Abstract: The KR ontology is a formal ontology based on Whithead's process philosophy and Peirce's semiotic that has been designed to serve as a foundation for knowledge representation in databases, knowledge bases, and natural language processing. The version presented on this web site is based on axioms and definitions given in the book Knowledge Representation by John F. Sowa. The complete system, however, is a work in progress whose further development depends on ongoing research in logic, linguistics, philosophy, and empirical studies in every branch of science and technology.
As Heraclitus said, panta rei, everything is in flux. But what gives that flux its form is the logoV, the words or signs that enable us to perceive patterns in the flux, remember them, talk about them, and take action upon them even while we ourselves are part of the flux we are acting in and on. Modern physics is essentially a theory of flux in which the ultimate building blocks of matter maintain some semblance of stability only because of conservation laws of energy, momentum, spin, charge, and exotic notions like charm and strangeness. Meanwhile, the concepts and language of everyday life are derived from experience with objects and processes that are measured and classified by comparisons with the human body, its parts, and its typical movements. Yet despite the vast differences in sizes, speeds, and time scale, the languages and counting systems of our stone-age ancestors have been successfully adapted to describe, analyze, and predict the behavior of everything from subatomic particles to clusters of galaxies that span the universe.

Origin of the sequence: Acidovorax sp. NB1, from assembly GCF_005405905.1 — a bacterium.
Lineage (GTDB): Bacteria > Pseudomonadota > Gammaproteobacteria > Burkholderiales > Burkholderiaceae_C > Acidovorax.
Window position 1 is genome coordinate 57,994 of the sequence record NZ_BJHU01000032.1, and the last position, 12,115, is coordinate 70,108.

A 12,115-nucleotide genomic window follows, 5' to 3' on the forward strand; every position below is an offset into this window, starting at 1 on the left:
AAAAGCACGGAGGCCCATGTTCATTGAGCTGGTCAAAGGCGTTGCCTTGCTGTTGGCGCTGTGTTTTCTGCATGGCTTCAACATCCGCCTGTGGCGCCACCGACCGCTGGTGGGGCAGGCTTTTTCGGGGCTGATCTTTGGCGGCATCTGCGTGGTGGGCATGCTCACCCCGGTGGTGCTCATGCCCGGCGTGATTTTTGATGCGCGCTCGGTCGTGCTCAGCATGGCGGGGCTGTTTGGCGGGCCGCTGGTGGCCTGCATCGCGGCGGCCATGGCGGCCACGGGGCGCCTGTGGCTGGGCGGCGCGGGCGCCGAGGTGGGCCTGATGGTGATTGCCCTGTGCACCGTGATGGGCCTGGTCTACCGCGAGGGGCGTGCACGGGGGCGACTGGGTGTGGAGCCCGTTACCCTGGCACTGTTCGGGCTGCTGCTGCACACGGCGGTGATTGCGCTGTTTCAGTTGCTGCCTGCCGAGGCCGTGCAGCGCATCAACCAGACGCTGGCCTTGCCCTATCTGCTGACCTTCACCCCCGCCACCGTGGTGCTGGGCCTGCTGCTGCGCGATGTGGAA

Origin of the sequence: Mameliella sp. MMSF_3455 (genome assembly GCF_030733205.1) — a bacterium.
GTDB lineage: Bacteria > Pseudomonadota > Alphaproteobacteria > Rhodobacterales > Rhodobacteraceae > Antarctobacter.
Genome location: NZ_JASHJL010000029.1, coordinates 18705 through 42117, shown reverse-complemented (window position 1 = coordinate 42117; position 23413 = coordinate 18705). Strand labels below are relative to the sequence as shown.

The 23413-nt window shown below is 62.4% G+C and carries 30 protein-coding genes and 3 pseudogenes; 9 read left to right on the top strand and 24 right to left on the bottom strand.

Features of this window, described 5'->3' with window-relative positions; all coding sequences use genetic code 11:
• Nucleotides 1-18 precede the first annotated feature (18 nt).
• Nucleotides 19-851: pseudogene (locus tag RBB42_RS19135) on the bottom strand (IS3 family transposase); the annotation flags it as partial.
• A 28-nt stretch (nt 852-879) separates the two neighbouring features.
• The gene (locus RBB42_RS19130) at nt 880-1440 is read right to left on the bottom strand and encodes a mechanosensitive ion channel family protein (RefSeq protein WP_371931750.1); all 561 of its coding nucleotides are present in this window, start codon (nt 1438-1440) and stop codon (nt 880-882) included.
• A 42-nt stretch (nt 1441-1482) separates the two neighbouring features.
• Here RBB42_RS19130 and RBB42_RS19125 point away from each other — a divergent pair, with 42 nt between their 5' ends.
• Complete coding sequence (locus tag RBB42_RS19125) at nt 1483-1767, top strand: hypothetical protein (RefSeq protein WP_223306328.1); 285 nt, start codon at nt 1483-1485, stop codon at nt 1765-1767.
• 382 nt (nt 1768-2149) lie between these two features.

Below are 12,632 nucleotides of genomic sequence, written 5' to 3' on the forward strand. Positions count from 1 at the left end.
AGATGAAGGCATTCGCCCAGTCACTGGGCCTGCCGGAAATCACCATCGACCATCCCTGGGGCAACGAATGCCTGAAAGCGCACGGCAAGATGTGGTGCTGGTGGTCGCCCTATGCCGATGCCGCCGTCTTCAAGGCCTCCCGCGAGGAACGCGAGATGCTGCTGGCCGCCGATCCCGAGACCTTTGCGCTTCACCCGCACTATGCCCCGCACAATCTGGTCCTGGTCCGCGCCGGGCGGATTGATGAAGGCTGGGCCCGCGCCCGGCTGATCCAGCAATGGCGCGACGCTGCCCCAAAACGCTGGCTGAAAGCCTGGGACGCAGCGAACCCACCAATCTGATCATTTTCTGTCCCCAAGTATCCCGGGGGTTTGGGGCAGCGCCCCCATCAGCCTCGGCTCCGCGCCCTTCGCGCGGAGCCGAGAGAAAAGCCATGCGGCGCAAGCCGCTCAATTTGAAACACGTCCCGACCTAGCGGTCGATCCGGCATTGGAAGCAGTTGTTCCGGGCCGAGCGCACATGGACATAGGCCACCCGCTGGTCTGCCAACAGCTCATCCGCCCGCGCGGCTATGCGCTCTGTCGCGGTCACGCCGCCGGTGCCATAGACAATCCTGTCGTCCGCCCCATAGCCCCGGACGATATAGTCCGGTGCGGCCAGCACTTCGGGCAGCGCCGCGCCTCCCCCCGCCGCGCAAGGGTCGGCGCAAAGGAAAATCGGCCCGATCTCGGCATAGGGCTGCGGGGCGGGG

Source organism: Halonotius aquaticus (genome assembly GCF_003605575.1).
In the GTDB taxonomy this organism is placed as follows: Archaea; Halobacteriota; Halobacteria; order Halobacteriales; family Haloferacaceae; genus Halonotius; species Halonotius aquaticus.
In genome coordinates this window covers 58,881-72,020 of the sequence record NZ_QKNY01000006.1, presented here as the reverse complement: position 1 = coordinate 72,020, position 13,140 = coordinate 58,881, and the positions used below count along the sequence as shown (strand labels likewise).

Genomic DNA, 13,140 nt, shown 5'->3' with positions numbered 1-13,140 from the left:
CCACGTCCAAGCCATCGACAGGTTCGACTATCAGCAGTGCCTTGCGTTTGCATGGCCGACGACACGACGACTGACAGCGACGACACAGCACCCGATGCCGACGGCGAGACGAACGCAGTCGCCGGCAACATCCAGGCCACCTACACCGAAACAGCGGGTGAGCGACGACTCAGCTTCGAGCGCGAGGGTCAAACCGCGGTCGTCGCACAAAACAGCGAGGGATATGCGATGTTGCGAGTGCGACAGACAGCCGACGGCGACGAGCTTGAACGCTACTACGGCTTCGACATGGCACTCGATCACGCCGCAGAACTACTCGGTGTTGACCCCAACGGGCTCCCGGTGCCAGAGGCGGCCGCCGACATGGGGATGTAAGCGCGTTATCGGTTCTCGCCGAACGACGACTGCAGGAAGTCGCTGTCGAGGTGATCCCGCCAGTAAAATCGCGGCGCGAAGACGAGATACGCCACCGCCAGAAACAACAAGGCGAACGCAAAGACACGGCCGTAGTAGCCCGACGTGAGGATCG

Two philosophers of the late nineteenth and early twentieth centuries lived through the revolutionary developments in science that made the old systems obsolete: Charles Sanders Peirce and Alfred North Whitehead. Both of them were pioneers in the development of symbolic logic who also made significant research contributions to the mathematics and physics of their day. Yet they responded to the revolutionary changes that surrounded them by developing systems of ontology that make room for the full range of human experience, thought, and language. The KR ontology is based on Whitehead's process philosophy as a theory of the flux and Peirce's semeiotic as a theory of the logos. Together, those two approaches provide a foundation for a systematic characterization of the universe and its expression in human language ranging from everyday speech to the most advanced theories of science and engineering.
The following papers summarize the KR ontology. The first one presents a lattice of the top-level categories, and the other papers develop subcategories beneath the top level. All references cited in these papers are listed in the combined bibliography.
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